In the town of Colma, California, the dead outnumber the living by a thousand to one. Located just ten miles south of San Francisco, Colma is filled with rolling green hills, manicured hedges, and 17 full size cemeteries (18 if you include the pet cemetery). 73% of Colma is taken up by graveyards. The motto of the town? “It’s great to be alive in Colma.”
Mount Auburn Cemetery, outside of Cambridge, Massachusetts, was the first place to be specifically called a “cemetery,” taken from a Greek word for sleeping chamber. Its carefully landscaped design, modeled on English garden traditions, signified a pivot in how people viewed and interacted with places for the dead. Cemeteries used to be humble plots right in the middle of the city, but Mount Auburn was designed to look like a garden paradise- lightyears apart from everyday life.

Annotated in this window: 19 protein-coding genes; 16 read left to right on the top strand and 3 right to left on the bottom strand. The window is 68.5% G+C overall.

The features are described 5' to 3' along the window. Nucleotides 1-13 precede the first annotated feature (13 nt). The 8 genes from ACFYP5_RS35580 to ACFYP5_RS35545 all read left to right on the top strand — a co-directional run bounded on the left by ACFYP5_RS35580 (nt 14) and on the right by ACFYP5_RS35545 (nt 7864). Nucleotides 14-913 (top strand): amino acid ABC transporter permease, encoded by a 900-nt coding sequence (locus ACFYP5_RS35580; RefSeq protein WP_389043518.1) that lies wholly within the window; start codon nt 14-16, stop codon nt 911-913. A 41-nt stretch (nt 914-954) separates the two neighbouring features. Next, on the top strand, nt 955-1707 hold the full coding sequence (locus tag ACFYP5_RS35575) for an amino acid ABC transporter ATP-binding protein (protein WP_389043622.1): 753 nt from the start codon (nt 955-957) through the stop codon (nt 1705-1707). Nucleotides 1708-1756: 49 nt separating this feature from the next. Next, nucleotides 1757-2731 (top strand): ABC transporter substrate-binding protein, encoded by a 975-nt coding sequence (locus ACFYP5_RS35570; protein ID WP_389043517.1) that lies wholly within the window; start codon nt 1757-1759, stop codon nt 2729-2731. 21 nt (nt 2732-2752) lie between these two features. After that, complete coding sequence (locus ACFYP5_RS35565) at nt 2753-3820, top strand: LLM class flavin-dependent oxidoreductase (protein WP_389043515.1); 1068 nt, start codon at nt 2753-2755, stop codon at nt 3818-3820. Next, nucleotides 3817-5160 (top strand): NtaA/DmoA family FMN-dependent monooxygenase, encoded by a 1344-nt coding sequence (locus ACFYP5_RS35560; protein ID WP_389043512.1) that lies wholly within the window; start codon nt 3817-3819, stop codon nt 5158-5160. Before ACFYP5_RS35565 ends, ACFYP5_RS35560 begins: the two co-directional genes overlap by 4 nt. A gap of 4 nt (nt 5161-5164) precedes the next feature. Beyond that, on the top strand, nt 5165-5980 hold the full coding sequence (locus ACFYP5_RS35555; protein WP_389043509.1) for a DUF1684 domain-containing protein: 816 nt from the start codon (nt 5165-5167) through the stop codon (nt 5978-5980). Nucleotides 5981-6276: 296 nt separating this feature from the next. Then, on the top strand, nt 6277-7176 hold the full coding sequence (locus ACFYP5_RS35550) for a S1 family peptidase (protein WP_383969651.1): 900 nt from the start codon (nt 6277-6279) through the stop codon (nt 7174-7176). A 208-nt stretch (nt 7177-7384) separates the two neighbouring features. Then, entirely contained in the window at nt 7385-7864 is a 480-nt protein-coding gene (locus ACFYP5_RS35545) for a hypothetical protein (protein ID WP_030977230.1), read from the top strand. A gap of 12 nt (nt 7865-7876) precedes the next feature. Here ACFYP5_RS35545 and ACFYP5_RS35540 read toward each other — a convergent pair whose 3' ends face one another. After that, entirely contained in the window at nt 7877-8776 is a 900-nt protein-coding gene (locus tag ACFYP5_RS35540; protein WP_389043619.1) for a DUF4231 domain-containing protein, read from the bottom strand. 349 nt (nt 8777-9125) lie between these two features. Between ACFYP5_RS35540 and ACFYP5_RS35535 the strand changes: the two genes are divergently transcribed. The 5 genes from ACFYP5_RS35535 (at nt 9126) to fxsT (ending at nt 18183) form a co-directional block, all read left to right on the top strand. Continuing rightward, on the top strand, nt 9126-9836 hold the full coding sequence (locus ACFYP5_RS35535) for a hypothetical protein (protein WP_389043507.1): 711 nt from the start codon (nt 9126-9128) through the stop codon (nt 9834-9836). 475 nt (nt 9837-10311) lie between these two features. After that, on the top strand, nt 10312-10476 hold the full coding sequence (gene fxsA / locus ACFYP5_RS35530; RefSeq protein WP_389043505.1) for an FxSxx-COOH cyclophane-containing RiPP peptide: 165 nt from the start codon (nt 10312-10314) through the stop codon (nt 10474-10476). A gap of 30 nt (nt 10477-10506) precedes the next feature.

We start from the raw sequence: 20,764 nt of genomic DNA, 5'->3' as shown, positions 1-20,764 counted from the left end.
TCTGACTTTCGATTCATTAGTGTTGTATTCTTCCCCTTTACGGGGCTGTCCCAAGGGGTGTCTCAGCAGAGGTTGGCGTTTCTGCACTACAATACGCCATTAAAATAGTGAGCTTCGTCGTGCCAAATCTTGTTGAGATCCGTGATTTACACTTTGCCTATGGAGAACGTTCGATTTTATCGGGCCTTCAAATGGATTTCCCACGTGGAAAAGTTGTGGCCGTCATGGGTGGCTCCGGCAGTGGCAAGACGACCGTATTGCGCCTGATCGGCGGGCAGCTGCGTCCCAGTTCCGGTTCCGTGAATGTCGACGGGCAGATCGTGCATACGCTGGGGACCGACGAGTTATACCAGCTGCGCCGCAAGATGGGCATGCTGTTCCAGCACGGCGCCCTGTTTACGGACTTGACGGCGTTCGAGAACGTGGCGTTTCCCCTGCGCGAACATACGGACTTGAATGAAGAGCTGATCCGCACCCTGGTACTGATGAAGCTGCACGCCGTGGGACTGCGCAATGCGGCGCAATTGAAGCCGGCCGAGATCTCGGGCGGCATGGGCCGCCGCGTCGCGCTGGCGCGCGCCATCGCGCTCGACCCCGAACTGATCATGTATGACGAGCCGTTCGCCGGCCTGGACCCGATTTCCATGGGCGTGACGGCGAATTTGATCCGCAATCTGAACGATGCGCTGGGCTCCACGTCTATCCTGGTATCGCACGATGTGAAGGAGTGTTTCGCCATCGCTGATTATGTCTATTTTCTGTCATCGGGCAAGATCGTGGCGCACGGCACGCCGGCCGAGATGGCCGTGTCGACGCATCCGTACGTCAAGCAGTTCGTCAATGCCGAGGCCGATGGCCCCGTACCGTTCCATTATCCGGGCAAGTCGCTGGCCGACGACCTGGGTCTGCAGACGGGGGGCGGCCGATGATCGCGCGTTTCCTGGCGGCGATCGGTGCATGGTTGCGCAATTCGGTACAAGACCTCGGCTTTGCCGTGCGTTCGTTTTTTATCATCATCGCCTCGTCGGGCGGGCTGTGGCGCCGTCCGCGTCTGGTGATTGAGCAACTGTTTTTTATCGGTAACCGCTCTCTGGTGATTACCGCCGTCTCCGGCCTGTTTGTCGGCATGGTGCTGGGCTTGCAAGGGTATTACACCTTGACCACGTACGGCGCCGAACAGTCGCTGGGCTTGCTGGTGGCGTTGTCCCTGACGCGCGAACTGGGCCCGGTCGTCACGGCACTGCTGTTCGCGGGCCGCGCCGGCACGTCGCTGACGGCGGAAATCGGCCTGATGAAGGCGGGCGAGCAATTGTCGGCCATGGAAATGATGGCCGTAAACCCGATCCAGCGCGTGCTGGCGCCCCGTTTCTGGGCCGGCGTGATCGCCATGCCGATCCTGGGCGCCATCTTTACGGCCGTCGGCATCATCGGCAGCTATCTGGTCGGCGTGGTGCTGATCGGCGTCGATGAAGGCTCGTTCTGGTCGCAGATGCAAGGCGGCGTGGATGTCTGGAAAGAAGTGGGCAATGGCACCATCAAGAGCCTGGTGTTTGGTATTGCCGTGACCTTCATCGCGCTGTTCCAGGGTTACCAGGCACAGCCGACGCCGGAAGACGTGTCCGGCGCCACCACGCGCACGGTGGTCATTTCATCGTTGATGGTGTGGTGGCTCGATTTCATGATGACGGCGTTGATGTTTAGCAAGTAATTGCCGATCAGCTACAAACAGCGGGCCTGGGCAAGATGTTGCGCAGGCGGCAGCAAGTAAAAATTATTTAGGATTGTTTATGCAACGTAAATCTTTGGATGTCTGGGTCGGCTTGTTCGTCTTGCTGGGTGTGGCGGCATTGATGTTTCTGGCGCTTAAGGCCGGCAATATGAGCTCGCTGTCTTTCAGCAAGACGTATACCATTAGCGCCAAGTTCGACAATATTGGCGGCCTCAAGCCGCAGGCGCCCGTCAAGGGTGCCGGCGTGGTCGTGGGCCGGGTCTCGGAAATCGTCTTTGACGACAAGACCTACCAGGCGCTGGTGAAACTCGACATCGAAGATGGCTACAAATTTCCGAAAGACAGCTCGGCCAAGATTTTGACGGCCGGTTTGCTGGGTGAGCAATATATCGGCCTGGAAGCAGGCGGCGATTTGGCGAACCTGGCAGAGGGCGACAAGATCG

Mount Auburn was significant at time when many cities lacked public parks and would go on to influence the design of public spaces more broadly. Colma also grew out of this precedent, and was designed in the Mount Auburn style. Avery Trufelman reports.